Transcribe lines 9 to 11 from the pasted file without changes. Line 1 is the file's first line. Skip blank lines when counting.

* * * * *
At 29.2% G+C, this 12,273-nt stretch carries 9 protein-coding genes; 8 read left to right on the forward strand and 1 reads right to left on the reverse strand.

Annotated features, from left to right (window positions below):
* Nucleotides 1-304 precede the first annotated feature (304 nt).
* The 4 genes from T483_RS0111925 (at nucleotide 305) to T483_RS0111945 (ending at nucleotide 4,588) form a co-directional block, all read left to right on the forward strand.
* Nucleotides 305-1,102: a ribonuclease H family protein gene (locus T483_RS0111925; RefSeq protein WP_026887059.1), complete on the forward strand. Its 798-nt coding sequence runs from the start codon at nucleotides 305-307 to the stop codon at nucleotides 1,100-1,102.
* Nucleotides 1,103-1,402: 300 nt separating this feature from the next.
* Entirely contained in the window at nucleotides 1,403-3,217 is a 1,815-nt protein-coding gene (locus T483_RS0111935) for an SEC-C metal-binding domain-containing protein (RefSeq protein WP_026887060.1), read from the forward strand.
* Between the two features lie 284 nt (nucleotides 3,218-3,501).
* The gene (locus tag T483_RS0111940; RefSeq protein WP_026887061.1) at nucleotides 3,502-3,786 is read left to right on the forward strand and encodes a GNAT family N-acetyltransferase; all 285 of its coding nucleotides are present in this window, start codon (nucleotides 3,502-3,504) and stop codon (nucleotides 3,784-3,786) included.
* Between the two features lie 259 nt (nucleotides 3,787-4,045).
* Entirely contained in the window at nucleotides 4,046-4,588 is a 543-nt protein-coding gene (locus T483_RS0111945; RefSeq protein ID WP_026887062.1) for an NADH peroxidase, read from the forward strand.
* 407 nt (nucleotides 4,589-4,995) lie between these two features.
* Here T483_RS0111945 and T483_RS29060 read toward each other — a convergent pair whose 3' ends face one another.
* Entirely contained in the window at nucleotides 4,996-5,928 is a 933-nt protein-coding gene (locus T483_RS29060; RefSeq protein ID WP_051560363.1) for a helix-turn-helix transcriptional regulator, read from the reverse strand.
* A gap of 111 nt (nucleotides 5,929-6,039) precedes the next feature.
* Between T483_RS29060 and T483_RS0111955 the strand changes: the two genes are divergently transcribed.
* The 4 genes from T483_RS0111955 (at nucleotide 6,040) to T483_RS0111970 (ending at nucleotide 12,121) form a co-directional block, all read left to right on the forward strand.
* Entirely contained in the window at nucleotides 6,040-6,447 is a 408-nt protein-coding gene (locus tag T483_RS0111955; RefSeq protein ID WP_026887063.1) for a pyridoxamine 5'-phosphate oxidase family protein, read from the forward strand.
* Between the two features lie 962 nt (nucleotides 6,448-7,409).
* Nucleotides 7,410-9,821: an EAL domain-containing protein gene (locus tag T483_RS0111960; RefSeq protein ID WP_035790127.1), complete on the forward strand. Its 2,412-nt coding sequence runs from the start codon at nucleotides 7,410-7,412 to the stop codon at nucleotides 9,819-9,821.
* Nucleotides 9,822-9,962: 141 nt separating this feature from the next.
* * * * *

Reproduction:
* The gene (locus tag T483_RS0111940; RefSeq protein WP_026887061.1) at nucleotides 3,502-3,786 is read left to right on the forward strand and encodes a GNAT family N-acetyltransferase; all 285 of its coding nucleotides are present in this window, start codon (nucleotides 3,502-3,504) and stop codon (nucleotides 3,784-3,786) included.
* Between the two features lie 259 nt (nucleotides 3,787-4,045).
* Entirely contained in the window at nucleotides 4,046-4,588 is a 543-nt protein-coding gene (locus T483_RS0111945; RefSeq protein ID WP_026887062.1) for an NADH peroxidase, read from the forward strand.